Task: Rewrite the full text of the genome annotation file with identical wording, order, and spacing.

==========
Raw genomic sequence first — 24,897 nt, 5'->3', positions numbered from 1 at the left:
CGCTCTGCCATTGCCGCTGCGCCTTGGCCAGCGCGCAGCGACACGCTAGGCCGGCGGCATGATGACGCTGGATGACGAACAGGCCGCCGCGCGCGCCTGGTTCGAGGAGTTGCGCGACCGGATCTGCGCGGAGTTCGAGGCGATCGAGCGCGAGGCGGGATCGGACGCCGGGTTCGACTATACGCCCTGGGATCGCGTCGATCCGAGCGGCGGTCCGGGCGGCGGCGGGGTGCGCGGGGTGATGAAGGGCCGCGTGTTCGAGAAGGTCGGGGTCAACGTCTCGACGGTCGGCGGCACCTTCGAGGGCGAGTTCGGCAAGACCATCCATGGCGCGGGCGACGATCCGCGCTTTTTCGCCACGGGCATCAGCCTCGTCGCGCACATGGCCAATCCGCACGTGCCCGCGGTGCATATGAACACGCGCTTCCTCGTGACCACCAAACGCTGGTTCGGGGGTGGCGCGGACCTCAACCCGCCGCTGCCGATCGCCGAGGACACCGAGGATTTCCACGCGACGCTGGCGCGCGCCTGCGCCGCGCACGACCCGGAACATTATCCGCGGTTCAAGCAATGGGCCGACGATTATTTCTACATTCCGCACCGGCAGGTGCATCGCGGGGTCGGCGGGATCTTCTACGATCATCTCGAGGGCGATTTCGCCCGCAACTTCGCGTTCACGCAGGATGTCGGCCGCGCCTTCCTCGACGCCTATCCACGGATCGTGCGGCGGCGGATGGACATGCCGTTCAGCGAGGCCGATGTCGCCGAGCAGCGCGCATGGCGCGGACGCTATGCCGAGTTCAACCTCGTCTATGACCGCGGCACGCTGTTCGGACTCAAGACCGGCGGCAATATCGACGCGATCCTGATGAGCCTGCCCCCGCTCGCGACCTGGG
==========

Raw genomic sequence first — 24,897 nt, 5'->3', positions numbered from 1 at the left:
CGCTCTGCCATTGCCGCTGCGCCTTGGCCAGCGCGCAGCGACACGCTAGGCCGGCGGCATGATGACGCTGGATGACGAACAGGCCGCCGCGCGCGCCTGGTTCGAGGAGTTGCGCGACCGGATCTGCGCGGAGTTCGAGGCGATCGAGCGCGAGGCGGGATCGGACGCCGGGTTCGACTATACGCCCTGGGATCGCGTCGATCCGAGCGGCGGTCCGGGCGGCGGCGGGGTGCGCGGGGTGATGAAGGGCCGCGTGTTCGAGAAGGTCGGGGTCAACGTCTCGACGGTCGGCGGCACCTTCGAGGGCGAGTTCGGCAAGACCATCCATGGCGCGGGCGACGATCCGCGCTTTTTCGCCACGGGCATCAGCCTCGTCGCGCACATGGCCAATCCGCACGTGCCCGCGGTGCATATGAACACGCGCTTCCTCGTGACCACCAAACGCTGGTTCGGGGGTGGCGCGGACCTCAACCCGCCGCTGCCGATCGCCGAGGACACCGAGGATTTCCACGCGACGCTGGCGCGCGCCTGCGCCGCGCACGACCCGGAACATTATCCGCGGTTCAAGCAATGGGCCGACGATTATTTCTACATTCCGCACCGGCAGGTGCATCGCGGGGTCGGCGGGATCTTCTACGATCATCTCGAGGGCGATTTCGCCCGCAACTTCGCGTTCACGCAGGATGTCGGCCGCGCCTTCCTCGACGCCTATCCACGGATCGTGCGGCGGCGGATGGACATGCCGTTCAGCGAGGCCGATGTCGCCGAGCAGCGCGCATGGCGCGGACGCTATGCCGAGTTCAACCTCGTCTATGACCGCGGCACGCTGTTCGGACTCAAGACCGGCGGCAATATCGACGCGATCCTGATGAGCCTGCCCCCGCTCGCGACCTGGG